How likely are you to give money away that you don’t have to give away other than to satisfy your philanthropic sensibilities?
Minnesota non-profit organizations are about to find out. The steady stream of bad economic news, coupled with the drop in home prices and retirement funds, may put a crimp in the services delivered by non-profits, including food shelves and charitable organizations. Even last week’s arrest of Tom Petters reverberated through some nonprofit organizations.
“What we’re hearing is approaching panic,” said Kate Barr, the executive director of the Nonprofits Assistance Fund, which lends money to nonprofits. “The timing of this is never good but it’s a unique time now because we’re going into the fourth quarter, which is the best quarter for individual giving, and it’s budget time for a lot of non-profits.” She says it’s difficult for nonprofits to predict when there’s so much uncertainty.
Nonprofits are most worried about individual giving now because, Barr says, “it’s what’s felt most immediately” in an economic downturn. Foundations which have provided millions of dollars in support to Minnesota organizations have “hung in there” over the last few years, but are unlikely to give additional dollars, and it’s unlikely an organization will be able to get new grants. But, she says, most grants are two-year grants so the impact of the financial meltdown isn’t immediate.
But she expects a “rough” state budget in 2009, comparing the overall effect to that of the state budget crisis in 2002 and 2003.
Nonprofits built up financial reserves in the “good years” after 2003, but many of those “got hammered” in the stock market slowdown, according to Barr. Many organizations that have been planning capital campaigns are “revisiting their timing,” she says.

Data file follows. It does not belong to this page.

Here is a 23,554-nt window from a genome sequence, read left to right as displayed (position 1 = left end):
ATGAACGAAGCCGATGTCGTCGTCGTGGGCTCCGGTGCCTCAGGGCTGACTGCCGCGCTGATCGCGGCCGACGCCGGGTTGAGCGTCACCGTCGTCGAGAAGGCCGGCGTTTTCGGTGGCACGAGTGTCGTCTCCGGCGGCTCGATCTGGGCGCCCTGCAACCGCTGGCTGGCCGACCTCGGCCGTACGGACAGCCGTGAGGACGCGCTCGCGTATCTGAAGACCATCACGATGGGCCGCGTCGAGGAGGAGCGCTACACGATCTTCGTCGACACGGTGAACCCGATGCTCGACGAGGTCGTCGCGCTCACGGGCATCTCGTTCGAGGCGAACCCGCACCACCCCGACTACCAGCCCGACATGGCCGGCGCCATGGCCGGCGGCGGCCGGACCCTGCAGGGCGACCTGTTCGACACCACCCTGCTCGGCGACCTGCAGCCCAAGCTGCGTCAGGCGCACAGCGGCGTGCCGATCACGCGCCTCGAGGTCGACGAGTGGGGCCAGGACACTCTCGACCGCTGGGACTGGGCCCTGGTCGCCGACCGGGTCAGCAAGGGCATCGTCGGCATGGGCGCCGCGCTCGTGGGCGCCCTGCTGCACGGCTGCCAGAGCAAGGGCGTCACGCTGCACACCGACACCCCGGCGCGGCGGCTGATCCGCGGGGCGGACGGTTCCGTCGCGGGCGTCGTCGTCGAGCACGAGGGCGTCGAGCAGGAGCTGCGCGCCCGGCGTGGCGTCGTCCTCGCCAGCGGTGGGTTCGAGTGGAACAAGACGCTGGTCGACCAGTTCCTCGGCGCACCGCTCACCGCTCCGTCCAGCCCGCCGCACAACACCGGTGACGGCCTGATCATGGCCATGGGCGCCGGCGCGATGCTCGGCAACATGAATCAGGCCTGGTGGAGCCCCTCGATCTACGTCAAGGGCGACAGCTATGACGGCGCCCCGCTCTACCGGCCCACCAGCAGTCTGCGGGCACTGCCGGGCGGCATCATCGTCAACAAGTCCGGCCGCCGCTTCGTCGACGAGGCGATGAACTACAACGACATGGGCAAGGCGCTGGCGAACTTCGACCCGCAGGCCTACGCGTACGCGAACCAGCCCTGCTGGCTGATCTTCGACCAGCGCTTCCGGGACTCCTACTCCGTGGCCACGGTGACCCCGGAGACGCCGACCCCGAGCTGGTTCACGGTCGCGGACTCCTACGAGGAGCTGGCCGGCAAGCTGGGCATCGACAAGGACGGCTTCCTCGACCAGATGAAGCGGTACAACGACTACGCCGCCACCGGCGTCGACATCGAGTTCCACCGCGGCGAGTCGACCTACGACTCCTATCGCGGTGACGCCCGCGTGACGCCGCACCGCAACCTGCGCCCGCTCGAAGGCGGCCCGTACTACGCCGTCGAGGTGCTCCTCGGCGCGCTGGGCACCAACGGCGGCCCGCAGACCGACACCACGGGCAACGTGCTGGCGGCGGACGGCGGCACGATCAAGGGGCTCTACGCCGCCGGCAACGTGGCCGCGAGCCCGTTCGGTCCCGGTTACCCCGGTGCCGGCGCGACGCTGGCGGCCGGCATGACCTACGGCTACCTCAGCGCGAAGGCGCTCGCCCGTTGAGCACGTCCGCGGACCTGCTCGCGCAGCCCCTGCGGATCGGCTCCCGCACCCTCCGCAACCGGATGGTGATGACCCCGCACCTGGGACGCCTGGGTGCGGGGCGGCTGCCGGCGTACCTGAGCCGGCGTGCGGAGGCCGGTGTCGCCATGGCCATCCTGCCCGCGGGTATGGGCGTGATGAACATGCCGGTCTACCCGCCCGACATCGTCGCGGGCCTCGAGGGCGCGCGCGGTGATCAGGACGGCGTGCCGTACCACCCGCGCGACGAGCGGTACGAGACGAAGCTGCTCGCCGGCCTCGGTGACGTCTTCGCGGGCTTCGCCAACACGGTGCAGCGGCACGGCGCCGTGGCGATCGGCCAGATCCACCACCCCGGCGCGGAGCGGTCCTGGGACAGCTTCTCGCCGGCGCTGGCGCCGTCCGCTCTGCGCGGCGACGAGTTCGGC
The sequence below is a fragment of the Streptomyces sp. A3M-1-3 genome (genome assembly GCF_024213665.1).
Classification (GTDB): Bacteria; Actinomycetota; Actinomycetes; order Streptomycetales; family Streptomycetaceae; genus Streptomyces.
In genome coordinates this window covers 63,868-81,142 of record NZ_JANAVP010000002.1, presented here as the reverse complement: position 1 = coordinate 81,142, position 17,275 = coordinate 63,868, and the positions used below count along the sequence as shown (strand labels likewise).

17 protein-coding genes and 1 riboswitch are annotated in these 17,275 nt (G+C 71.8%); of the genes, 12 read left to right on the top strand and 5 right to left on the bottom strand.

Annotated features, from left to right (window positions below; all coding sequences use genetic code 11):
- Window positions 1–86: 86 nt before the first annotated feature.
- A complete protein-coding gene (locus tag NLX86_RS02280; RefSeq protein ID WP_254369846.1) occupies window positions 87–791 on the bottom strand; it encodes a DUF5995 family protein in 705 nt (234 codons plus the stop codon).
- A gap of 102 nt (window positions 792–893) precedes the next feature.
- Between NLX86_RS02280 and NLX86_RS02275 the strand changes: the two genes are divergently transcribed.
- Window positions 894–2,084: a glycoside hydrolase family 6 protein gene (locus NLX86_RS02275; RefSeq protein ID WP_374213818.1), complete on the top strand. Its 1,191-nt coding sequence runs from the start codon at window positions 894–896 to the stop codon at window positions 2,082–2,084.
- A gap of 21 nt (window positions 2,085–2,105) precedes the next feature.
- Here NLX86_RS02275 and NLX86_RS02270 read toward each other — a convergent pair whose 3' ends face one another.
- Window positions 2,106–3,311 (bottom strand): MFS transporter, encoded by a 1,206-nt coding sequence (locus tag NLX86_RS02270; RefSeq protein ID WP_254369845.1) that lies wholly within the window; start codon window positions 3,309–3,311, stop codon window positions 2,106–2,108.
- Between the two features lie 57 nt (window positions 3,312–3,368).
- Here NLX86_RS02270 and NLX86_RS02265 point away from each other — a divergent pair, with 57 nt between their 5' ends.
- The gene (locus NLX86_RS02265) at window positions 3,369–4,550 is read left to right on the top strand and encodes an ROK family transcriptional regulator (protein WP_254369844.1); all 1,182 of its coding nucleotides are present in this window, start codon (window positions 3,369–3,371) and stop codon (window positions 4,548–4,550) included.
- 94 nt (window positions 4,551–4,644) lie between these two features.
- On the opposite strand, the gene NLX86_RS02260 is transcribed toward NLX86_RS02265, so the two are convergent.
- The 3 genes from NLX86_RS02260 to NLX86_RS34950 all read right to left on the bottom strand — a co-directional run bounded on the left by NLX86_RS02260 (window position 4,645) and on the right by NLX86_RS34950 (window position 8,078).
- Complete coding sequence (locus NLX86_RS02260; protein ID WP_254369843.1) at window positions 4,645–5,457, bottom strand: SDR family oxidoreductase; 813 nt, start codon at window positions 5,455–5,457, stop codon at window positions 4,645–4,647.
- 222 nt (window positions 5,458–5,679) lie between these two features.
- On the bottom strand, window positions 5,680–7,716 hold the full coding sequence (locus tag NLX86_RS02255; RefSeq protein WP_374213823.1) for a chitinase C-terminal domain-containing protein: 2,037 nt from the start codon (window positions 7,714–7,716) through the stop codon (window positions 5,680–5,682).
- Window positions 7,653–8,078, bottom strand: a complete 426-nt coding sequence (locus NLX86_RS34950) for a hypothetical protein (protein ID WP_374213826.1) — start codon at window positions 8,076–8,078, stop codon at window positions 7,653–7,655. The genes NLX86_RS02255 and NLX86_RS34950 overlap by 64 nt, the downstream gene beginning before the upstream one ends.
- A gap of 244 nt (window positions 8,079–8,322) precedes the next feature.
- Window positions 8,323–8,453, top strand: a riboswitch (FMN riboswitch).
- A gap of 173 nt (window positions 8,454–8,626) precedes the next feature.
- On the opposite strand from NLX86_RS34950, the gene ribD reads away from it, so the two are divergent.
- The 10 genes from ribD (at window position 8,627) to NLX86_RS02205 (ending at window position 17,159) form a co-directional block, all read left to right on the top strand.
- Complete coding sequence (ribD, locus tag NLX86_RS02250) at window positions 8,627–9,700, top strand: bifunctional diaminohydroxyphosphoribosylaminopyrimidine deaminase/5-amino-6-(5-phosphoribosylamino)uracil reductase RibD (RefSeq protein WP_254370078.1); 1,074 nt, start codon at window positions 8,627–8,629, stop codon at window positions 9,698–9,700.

“The ones that are having the hardest time are the ones that are seeing increased demand for services. It’s hard for a food shelf to cut back when there’s twice as many people at the door,” according to Barr.
Bottom line? Expect cutbacks. Government has been “outsourcing” services to nonprofit groups. Those days may be over. “Nonprofits have made do with less. There might not be a lot of ‘give’ there,” Barr says.
In which case, with ballooning budget deficits, governments may decide to simply stop paying for services, according to John Pratt with the Minnesota Council of Nonprofits. “People may want services and not be allowed to get it. The counties may just decide to have longer waiting lists and fewer clients.”
There’s a lot of worry, Pratt acknowledges. “For the Salvation Army, or Catholic Charities, this is a very important time. This is where it could hit very quickly,” he says.
How quickly? He says the Center for Philanthropy at Indiana University has calculated that individual giving follows the S&P 500. As early as last summer it sounded a warning.
And this year the S&P 500 is down more than 30%, more than 7% today alone.